Loss of species hits economy; new U.N. goals needed
OSLO (Reuters) - Losses of animal and plant species are an increasing economic threat and the world needs new goals for protecting nature after failing to achieve a 2010 U.N. target of slowing extinctions, experts said Friday.
Losses of biodiversity "have increasingly dangerous consequences for human well-being, even survival for some societies," according to a summary of a 90-nation U.N. backed conference in Norway from February 1-5.
The United Nations says that the world is facing the worst extinction crisis since the dinosaurs were wiped out 65 million years ago, driven by a rising human population and spinoffs such as pollution, expanding cities and global warming.
Damage to coral reefs in the tropics, creeping desertification in Africa or felling of the Amazon rainforest were among threats to wildlife and so to human livelihoods.
"Many more economic sectors than we realize depend on biodiversity," the co-chairs of the conference said in their summary.
Apart from food production, less obvious sectors such as tourism, medicines or energy production with biofuels all depended upon nature and diversity of species.
"There is an economic opportunity here," said Finn Kateraas, a co-chair who works at the Norwegian Directorate for Nature Management, told Reuters. Protecting species can help safeguard long-term economic growth.
The results of the experts conference will help work this year on setting new goals at a U.N. conference on biodiversity in Japan in October.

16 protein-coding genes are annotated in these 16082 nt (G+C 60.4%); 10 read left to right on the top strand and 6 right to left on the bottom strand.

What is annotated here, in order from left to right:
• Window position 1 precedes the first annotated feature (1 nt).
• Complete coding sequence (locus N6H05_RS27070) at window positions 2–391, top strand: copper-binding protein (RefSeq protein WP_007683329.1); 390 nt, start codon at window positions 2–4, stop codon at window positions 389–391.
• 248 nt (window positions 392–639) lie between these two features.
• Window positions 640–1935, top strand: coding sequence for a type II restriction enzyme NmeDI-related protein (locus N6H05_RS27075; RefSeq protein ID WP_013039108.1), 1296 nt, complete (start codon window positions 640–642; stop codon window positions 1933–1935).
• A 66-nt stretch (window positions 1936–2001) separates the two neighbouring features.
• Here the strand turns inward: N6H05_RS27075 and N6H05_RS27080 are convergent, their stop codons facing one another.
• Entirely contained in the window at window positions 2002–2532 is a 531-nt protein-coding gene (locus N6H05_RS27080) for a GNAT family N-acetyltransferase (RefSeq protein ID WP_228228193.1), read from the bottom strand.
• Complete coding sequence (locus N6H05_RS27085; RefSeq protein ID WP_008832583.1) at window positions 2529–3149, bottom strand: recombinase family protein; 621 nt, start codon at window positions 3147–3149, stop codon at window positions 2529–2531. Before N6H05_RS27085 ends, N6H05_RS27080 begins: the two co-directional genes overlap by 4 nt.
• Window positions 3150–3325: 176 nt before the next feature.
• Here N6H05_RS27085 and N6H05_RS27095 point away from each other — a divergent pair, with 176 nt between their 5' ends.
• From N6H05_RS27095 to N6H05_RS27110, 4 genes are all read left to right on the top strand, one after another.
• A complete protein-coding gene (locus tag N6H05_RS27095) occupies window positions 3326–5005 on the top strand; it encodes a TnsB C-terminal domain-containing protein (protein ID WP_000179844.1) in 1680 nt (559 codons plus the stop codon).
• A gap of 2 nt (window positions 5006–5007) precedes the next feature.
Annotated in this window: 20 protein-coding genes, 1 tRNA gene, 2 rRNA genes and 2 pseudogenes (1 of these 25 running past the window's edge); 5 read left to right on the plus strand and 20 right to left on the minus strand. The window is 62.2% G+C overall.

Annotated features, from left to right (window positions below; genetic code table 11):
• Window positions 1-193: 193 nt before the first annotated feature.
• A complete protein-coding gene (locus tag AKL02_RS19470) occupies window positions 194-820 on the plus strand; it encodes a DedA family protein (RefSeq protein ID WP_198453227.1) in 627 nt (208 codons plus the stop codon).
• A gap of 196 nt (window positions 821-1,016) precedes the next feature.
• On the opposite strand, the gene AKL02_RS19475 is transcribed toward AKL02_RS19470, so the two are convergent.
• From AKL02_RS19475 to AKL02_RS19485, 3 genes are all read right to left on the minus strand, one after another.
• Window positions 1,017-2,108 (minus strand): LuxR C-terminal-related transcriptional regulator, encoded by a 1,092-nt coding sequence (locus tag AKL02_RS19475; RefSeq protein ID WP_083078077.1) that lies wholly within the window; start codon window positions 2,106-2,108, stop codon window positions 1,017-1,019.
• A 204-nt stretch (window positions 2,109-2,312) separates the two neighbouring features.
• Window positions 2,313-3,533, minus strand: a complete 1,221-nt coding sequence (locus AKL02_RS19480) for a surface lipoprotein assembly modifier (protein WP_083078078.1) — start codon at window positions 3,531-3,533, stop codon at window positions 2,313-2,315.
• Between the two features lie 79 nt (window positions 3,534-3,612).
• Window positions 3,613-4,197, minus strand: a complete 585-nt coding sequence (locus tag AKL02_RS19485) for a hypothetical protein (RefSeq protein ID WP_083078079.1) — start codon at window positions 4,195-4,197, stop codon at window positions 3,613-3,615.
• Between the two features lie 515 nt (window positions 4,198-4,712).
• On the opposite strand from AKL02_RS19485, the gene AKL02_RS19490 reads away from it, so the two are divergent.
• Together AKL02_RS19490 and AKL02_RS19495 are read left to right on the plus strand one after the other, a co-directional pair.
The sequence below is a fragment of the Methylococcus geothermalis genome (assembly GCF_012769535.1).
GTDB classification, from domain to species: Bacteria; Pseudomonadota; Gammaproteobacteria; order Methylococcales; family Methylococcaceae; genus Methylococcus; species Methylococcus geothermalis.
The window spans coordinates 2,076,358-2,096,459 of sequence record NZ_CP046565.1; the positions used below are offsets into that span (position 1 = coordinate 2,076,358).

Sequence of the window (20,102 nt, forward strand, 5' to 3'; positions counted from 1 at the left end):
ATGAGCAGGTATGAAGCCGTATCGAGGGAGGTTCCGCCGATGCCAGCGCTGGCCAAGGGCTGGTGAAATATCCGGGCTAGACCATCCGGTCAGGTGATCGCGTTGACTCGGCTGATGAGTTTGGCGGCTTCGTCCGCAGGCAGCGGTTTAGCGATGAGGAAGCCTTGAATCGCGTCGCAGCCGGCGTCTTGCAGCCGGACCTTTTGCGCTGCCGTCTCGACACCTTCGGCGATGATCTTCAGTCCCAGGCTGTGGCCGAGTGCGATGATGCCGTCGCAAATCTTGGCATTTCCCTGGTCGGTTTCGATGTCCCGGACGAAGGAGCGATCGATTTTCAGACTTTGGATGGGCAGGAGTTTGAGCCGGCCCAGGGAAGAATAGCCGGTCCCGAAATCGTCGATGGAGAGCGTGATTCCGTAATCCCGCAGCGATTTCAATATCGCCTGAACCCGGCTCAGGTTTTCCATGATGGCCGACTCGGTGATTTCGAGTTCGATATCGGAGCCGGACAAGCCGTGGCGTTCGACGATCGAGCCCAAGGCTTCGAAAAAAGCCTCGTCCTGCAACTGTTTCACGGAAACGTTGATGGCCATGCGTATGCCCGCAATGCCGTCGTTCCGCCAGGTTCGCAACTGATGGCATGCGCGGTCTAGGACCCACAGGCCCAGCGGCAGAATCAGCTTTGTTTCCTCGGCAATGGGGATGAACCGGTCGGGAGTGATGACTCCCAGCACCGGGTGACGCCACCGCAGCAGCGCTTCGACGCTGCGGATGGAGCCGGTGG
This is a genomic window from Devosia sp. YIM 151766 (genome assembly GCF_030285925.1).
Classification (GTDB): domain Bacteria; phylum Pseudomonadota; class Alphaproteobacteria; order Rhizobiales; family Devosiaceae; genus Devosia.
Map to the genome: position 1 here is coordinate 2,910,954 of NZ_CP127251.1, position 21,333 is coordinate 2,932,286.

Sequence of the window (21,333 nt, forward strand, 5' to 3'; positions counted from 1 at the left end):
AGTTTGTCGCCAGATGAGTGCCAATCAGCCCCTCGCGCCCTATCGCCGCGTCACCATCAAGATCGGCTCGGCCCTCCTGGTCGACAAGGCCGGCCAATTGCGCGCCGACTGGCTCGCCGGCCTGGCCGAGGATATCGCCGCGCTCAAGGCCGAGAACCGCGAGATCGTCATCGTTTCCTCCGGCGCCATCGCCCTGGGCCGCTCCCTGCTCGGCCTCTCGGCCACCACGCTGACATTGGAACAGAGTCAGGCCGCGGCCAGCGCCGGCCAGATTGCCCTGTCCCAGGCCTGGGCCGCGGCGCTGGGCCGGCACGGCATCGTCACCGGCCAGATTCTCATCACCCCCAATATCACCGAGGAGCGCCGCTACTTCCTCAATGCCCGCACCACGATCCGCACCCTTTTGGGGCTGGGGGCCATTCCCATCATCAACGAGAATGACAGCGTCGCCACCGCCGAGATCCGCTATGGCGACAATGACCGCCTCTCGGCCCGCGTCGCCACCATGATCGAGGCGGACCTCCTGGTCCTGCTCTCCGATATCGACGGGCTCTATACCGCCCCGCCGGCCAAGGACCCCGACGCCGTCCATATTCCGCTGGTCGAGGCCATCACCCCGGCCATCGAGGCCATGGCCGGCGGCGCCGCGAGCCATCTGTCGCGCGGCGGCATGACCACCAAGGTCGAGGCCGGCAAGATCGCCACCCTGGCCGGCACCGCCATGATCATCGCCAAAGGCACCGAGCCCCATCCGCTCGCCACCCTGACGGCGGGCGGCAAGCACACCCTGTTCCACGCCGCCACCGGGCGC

A U.N. summit in 2002 set a goal of a "significant reduction in the current rate of loss of biological diversity" by 2010. The United Nations says the world has failed.
"Urgent action is needed to address the loss of biodiversity, especially to avoid tipping points," the co-chairs said. Tipping points are thresholds after which damage may be irreversible.
Some coral reefs were on the verge of collapse -- due to factors such as rising sea temperatures, over-fishing or a gradual acidification of the oceans linked to climate change, experts told the conference.
Johan Rockstrom, director of the Stockholm Resilience Center, said human activities had raised the pace of extinctions to 100-1,000 times the background rate over the Earth's history.
Among worrying signs, he said that the Southern Ocean and the Arctic Ocean were projected to become corrosive to aragonite -- the building blocks of coral reefs -- by 2030-60.
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